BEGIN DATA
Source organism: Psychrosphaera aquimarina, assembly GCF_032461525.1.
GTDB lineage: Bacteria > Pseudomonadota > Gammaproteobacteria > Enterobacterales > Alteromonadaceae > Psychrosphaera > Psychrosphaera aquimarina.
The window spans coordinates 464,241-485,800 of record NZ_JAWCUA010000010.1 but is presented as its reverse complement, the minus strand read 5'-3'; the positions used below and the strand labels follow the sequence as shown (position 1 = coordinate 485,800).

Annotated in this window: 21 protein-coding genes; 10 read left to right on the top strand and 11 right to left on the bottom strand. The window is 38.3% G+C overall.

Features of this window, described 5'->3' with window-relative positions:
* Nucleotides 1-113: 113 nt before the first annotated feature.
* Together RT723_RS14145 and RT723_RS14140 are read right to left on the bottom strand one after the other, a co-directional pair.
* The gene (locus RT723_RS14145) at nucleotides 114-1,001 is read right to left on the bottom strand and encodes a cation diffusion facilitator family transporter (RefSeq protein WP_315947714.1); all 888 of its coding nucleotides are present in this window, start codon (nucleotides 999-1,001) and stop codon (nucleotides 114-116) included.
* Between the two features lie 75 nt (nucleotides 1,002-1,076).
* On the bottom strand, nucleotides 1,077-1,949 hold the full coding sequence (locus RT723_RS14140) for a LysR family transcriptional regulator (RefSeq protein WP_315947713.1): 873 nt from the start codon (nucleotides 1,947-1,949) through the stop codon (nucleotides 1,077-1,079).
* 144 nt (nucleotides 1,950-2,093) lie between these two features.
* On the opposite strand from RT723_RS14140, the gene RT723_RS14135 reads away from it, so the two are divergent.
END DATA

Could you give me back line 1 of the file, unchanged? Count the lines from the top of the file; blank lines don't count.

Source organism: Psychrosphaera aquimarina, assembly GCF_032461525.1.